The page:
Archive for March, 2015

Chair-ish the thought

It was like spending time with an old friend the way the recliner eased back with a slight nudge when I sat in it after I got it home Monday night.

This was no ordinary recliner. I recovered from a tonsillectomy in that chair. I spent countless Saturdays and Sundays watching football in that chair. I even watched the Saints win the Super Bowl in it.

When Carolyn asked if I wanted it, I jumped at the offer.

I thought it would fit in the backseat of my car, but after wrestling with it for 10 minutes, I realized I’d need a pickup. In the end, I rented one after work and picked up the chair this past Monday.

I couldn’t wait to sit in it again. I spent many hours with either Bubba, Kamilla or Krista on my lap in that chair. I miss them bunches. Truth is, I wanted this chair as part of the divorce settlement, but that got to be nasty, so I just walked away from the house for a pittance and moved on with my life.

The chair, to the left, is where I watched the Saints win the Super Bowl.

As an adult, I had always owned a blue recliner.

The first one I picked up at Naquin Furniture in Thibodaux for $99 on sale in 1981. It was big and soft and comfy. It came with me to Florida, back to Thibodaux and then to Baton Rouge. I sadly left it on the roadside 19 years later when I moved to Nashville. There was no room for it in the U-Haul truck and my fiancée called it “nasty.” (That turned out to be a theme throughout our life together, but I digress.)

When we built our house in Murfreesboro, we got a blue recliner for the bonus room. This one was a Queen Ann style chair. Comfortable sitting in reading, either upright or laid back.

Carolyn moved it from the bonus room to the great room near the end of the marriage and I spent less time in it, though that’s where I saw the Saints win the Super Bowl.

That’s where it stayed until I picked it up.

It’s funny how memories work.

I wanted the blue recliner because it made me feel comfortable. A year after the divorce, when I could afford to buy new furniture, I bought the same exact chair from a local store in Nashville.

But they didn’t have blue in stock and it would be six weeks before they’d get another, so I settled on the maroon model and it has served me well.

Four years later, the blue recliner was mine again. So I sat down and gloated about the prodigal chair coming home. I moved the maroon recliner to the other side of the sofa and put the blue chair in its rightful place where I like to watch TV.

There’s really nothing to watch on TV on Mondays, so after a few minutes of sitting in the blue recliner, gloating, I was back at my desk in the spare bedroom reading Facebook.

Tuesday was much the same. WNPT had pledge programming and its pledge programming is the lamest of any PBS station I’ve ever seen. So I was in the office soon after the evening news went off.

Wednesday, I worked from home after a bout with my Meniere’s. I spent the morning at my desk, but felt worse and laid down in the recliner at lunch time.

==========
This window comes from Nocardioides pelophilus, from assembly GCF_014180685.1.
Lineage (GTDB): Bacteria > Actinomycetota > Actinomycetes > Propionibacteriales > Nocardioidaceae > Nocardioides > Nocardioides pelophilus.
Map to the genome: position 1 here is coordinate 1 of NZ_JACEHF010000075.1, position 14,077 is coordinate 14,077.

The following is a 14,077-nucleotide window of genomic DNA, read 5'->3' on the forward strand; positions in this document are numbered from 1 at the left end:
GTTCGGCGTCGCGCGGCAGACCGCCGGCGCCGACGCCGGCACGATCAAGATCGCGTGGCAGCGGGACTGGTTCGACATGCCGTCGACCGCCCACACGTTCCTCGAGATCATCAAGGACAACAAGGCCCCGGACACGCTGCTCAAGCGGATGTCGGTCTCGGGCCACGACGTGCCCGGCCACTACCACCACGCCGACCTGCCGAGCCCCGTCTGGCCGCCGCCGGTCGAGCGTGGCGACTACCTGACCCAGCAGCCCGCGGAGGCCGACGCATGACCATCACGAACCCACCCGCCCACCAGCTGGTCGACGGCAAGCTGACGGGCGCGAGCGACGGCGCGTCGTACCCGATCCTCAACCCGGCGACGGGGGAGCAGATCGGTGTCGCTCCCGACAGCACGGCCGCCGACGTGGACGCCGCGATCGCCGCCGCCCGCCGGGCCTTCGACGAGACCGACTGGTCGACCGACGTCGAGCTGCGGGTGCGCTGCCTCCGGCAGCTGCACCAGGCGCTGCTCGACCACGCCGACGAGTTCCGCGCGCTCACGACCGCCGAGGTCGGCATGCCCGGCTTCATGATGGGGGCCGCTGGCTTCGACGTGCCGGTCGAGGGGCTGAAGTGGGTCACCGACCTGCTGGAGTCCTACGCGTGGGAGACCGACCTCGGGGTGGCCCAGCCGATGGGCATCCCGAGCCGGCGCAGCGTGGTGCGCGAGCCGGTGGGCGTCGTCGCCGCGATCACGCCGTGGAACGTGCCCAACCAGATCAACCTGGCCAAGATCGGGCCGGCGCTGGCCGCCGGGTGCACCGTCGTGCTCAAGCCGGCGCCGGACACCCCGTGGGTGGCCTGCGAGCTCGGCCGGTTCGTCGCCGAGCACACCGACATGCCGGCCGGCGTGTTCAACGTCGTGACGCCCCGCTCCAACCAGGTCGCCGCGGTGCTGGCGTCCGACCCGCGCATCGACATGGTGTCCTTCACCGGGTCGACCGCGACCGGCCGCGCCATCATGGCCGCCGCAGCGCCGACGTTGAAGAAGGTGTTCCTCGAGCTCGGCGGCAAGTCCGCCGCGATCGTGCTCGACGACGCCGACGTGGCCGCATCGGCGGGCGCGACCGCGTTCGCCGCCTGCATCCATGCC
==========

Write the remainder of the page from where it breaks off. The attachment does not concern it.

The chair that helped heal me after tonsil surgery 12 years ago started giving me a back ache. I switched to the other chair and dozed off shortly after reclining all the way back.

I moved the maroon chair back to its proper place on Thursday and spent most of today in it, dozing off and on while cooking and home improvement shows alternated on WNPT. As soon as I have a leak-free place on the ridge, the blue chair will head up there.

Fond memories have their place in life, I’m certain, but I do believe they’re best left as memories.

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If I owned any Rolling Stones songs, I’d play “You Can’t Always Get What You Want” right now. I met with the zoning director this afternoon and plans to redo the old barn into a house won’t work.

It’s too close to the road to be considered for residential.

So this weekend, I’m working on Plan C, which may actually be Plan A, since Plan A never really involved living in the barn any way.

I have several options, it’s just a matter of breaking out the measuring tape and seeing what will work best for me.

Plan A called for a few small buildings, paid for with cash as I go along, serving a variety of purposes, including living (bedroom, kitchen/dining, bathroom), storage, study/office, laundry room, etc.  That’s what I will do. I just have to site the house before I can install the septic tank and I was hoping to have the septic tank in place by the end of April.

The old barn, formerly known as the cabin, will still get torn down and a new roof put up. The roof will serve as my primary source of drinking water. The slab can be a variety of things, including a garage or a work shop or both.

The good news is that I only need a building permit for the building I plan to sleep in. The rest of the small houses are OK. I’ll only need a permit from the electric company to put grid power in any building, which has me thinking about solar power options again.

Don’t be surprised if Plan A looks a lot like this:

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The weather lately seems to have everyone in the doldrums. Where it was snowing last week, it’s raining this week. With temperatures near normal and water in abundance, I can’t help but think I’ll be cutting grass again soon.

All in all, things are going well but rainy days like today make me think of one of my favorite poems by my favorite poet.

By Robert Frost

The rain to the wind said,
‘You push and I’ll pelt.’
They so smote the garden bed
That the flowers actually knelt,
And lay lodged–though not dead.
I know how the flowers felt.


Whatever you’re going through, hang in there. It gets better.

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